One study published in 2018 found that when cold stimulation was applied to participants’ neck area it increased their heart rate variability and lowered heart rate more than in the control group (14)—they can be signs of being less stressed and happier.
Another study found that when combined with sauna, cold water immersion decreased levels of the stress hormone cortisol (2).
Raises insulin sensitivity
Insulin sensitivity describes how responsive your cells are to insulin. If you have low insulin sensitivity, you may have higher blood sugar levels, which puts you at risk for health problems including high blood pressure, heart disease, and obesity.
Studies have found cold exposure increased insulin sensitivity in people with type 2 diabetes (15,16). Why this matters: the more insulin sensitive someone with Type 2 diabetes is, the less medication they’ll need to reach optimal blood sugar levels.
One review published in 2022 found cold exposure to water or air increased adiponectin—a protein produced in your adipose tissue that plays an important role in protecting you against insulin resistance, which can result in elevated blood sugar which can put you at risk for prediabetes and Type 2 diabetes (9).
Cold Plunge Protocols
Cold water immersion
Think: your typical Wim Hof-style ice bath. For this protocol, you’ll submerge your entire body in a tub of cold water (with or without ice). And Attia says you don’t need expensive gear to start this protocol.
“When I started doing it, I would just go out and buy ice at the grocery store and stick it into my bathtub,” Attia says.
Unlike CWI, you’ll need to go to a dedicated cryotherapy facility for this cold exposure protocol.
During this procedure, you’ll “stand in a tube that blasts liquid nitrogen” for around three minutes. Attia says that you can expect temps around -160 to -260 degrees Fahrenheit.
“You might say, ‘How can a person tolerate that?’ You have to remember there’s a totally different conductivity of gas versus liquid,” Attia says. “Because it’s a gas coming at you, it’s not going to be as capable of extracting heat from your body. Anyone that’s done both will tell you that cold water immersion is subjectively colder.”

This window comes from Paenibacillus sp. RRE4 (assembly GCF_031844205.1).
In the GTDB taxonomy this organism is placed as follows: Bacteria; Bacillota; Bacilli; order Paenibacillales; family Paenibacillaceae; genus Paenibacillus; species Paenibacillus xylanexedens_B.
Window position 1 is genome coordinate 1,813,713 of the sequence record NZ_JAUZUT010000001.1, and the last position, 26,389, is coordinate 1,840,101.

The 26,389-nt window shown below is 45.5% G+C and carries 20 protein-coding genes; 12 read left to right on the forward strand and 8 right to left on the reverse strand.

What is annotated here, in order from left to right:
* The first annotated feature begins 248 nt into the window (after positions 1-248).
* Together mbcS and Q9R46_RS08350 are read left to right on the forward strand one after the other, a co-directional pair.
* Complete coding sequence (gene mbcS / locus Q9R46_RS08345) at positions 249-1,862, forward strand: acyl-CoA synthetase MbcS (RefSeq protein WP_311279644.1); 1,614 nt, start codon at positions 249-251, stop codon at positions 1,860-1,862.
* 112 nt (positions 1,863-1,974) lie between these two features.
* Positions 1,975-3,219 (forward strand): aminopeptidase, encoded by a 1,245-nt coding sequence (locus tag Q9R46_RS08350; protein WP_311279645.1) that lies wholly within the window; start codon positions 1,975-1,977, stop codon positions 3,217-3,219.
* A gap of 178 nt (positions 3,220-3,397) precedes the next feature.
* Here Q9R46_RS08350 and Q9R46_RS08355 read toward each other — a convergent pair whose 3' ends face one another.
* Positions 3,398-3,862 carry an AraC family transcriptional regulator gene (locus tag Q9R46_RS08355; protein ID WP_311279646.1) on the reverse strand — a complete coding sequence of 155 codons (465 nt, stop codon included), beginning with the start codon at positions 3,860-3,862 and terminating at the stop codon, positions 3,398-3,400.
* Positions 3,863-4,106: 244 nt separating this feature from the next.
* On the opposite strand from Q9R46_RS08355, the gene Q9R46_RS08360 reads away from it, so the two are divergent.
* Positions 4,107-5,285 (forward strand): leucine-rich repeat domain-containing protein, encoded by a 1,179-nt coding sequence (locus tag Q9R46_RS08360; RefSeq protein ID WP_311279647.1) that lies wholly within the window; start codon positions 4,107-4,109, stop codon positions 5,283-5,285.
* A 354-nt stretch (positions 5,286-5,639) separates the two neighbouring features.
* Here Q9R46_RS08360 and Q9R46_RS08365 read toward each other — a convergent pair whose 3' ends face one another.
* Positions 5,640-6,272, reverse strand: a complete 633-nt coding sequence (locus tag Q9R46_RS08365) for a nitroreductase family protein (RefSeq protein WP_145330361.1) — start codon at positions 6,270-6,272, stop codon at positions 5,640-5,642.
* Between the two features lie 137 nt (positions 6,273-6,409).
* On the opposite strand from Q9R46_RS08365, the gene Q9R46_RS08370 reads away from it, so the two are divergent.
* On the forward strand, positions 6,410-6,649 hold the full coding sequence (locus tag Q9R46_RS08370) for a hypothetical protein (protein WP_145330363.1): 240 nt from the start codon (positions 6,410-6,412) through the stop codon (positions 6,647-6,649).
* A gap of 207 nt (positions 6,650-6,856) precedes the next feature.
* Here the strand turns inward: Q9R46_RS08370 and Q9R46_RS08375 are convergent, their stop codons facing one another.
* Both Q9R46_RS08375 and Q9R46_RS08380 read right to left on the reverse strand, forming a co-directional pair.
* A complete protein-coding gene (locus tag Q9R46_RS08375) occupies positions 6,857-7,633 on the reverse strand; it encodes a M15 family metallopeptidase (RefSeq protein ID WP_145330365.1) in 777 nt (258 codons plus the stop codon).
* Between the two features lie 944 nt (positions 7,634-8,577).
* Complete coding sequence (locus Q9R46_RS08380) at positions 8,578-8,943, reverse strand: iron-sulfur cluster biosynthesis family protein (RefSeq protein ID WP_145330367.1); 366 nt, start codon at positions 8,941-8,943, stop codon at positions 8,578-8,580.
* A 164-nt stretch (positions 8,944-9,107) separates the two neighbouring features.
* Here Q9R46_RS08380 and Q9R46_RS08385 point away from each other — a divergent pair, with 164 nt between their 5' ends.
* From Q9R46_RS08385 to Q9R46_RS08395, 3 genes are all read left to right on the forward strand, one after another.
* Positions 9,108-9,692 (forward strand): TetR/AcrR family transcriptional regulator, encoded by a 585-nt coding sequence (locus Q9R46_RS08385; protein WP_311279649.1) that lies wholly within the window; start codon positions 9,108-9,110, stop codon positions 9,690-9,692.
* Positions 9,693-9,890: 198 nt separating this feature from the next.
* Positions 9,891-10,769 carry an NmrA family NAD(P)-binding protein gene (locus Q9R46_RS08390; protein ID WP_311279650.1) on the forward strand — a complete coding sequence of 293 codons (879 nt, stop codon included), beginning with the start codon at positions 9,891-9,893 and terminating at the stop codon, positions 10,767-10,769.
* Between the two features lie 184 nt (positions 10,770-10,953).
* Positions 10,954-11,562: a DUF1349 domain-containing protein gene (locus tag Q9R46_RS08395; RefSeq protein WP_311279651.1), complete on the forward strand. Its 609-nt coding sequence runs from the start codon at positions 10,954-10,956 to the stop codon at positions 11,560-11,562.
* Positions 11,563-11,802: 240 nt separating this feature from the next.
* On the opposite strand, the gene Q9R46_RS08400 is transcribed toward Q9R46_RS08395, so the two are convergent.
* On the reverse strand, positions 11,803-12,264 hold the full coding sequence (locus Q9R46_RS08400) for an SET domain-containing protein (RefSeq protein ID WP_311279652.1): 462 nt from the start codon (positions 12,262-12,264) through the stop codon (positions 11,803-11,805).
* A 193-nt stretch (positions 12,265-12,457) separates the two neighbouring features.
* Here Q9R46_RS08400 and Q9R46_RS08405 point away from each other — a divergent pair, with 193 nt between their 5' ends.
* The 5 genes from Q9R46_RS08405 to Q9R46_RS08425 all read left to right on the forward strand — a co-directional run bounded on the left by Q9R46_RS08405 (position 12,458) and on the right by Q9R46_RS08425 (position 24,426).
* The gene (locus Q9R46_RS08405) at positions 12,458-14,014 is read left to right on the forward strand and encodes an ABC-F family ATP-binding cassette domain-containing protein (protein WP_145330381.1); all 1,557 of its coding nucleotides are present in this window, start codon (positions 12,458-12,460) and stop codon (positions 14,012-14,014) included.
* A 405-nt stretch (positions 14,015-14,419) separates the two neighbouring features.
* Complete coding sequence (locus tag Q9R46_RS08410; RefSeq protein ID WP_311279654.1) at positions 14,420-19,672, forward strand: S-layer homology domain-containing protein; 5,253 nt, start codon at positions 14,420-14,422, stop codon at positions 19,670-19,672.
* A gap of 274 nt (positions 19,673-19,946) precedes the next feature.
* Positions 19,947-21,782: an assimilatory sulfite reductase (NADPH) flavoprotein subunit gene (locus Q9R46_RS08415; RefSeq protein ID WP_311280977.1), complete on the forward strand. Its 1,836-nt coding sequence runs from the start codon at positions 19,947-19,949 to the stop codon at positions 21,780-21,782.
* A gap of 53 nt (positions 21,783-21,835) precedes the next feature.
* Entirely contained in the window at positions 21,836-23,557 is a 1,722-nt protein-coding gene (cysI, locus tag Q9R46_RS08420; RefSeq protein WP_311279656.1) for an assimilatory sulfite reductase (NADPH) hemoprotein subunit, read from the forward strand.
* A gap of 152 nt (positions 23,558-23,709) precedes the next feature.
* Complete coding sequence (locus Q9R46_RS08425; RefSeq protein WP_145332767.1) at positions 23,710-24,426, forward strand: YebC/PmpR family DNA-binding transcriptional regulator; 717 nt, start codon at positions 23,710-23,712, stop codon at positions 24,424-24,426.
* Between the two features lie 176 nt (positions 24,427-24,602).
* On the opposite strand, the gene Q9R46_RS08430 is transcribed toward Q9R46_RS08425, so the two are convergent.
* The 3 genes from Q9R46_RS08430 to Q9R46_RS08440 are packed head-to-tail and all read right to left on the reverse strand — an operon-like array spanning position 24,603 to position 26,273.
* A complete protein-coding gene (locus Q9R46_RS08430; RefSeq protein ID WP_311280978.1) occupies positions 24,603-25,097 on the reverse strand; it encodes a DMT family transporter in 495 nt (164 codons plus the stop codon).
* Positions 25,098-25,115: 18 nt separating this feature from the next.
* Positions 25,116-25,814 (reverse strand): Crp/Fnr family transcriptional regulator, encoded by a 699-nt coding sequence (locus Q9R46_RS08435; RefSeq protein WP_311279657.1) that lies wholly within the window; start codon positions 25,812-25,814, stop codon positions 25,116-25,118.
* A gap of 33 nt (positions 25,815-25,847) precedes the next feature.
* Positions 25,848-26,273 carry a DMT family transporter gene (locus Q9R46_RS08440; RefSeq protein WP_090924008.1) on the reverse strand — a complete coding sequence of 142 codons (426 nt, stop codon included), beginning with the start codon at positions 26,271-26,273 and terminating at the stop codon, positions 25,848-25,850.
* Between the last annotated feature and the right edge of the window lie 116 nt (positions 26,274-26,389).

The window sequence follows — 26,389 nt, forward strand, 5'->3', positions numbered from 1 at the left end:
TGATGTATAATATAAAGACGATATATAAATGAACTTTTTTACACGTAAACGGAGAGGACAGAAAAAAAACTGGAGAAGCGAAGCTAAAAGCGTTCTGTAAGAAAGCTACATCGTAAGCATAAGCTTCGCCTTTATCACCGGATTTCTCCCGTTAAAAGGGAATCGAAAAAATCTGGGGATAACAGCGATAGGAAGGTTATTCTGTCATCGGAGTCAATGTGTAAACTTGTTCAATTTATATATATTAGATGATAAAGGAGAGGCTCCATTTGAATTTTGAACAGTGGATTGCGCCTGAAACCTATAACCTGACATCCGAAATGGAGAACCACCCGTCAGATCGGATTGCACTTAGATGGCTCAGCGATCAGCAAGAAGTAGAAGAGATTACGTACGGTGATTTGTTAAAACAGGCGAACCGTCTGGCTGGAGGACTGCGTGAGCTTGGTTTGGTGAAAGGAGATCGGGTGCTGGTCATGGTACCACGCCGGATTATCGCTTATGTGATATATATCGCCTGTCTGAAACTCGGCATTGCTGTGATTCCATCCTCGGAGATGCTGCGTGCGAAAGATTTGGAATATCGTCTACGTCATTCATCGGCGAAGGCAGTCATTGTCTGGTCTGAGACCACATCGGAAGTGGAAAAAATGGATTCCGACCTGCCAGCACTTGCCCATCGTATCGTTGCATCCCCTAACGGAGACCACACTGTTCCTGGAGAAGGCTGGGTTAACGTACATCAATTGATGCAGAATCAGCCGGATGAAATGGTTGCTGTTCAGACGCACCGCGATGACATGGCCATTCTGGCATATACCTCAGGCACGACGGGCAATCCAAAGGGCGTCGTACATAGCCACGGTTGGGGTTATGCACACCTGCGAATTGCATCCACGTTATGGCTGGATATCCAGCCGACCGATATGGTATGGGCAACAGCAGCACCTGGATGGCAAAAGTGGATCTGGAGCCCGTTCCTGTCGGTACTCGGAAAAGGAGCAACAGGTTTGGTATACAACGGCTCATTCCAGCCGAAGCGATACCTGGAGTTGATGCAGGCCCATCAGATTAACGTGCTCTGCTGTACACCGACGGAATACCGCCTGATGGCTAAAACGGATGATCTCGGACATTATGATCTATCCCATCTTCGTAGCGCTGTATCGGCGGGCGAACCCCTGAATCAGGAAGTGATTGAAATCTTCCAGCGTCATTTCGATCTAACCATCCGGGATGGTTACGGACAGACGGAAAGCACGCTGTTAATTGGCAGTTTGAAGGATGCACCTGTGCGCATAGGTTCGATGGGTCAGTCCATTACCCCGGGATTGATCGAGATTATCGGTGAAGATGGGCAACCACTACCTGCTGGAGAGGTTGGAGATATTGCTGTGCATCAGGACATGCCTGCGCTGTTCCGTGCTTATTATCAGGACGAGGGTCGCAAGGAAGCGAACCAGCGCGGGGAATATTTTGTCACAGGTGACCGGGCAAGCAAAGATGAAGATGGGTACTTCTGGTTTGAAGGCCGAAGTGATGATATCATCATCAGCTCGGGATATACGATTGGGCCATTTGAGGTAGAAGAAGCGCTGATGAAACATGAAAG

How Long Should You Stay in a Cold Plunge?
The general consensus for a safe cold plunge is anywhere from four minutes to 20 minutes in water between 50 and 59 degrees Fahrenheit. Start with a few minutes, and build up over a few weeks as you get more acclimated to the temperature.
Attia recommends only spending two to three minutes in cold plunges under 40 degrees Fahrenheit. For 30-minute sessions, keep temps above 50 degrees.
Don’t have a thermometer on hand? Huberman told the Modern Wisdom Podcast that this temperature range feels, “cold enough that you really want to get the hell out but you can stay in safely.”
When you emerge from an ice bath, don’t rush to a steaming hot shower. Immediately take off the wet clothes, put on warm, dry clothes, and drink something warm so that you let your body slowly heat up, Tracy Zaslow, M.D., told Cedars-Sinai. A hot shower too soon after cold temperature exposure will, “cause your blood vessels to relax or dilate, and you could pass out,” she said.
How Much of Your Body Should You Submerge?
Soaking is a tool to help optimize recovery and to help you reap benefits including better sleep, stress relief, and an immune boost. Ideally, you’ll submerge your whole body, says Jaclyn Cunningham, MA, ATC, Assistant Athletic Trainer at Ohio State University.
For beginners, “work your way into it,” Cunningham says. “Start by going in up to your knees, then progress to your hips, to your chest, and finally full submersion.”
More adventurous plungers can dunk their heads—just not for the entire session, she says.
How Often Should I Cold Plunge?
You can take an icy plunge two to five times per week, Cunningham says.
While an ice bath post-workout is encouraged, steer clear of a pre-workout plunge—it delays your body’s reaction time and limits your strength, says Cunningham.
Cold Plunge Risks
An ice bath comes with normal cold exposure risks, including hypothermia, so don’t stay in more than 20 minutes and keep the temperature ideally at no less than 50 degrees, Cunningham says.
If you have a heart condition or take medications like beta blockers that lower blood pressure and heart rate, the sudden temp drop can be a shock to your system. Talk to your doctor before plunging in if you have an existing heart or health problem.
Scientific research suggests that benefits of cold water immersion may include relieving sore muscles, improving mood, promoting better sleep, burning calories, and increasing testosterone. Ice baths are safe if you stay within the right time frame and temperature.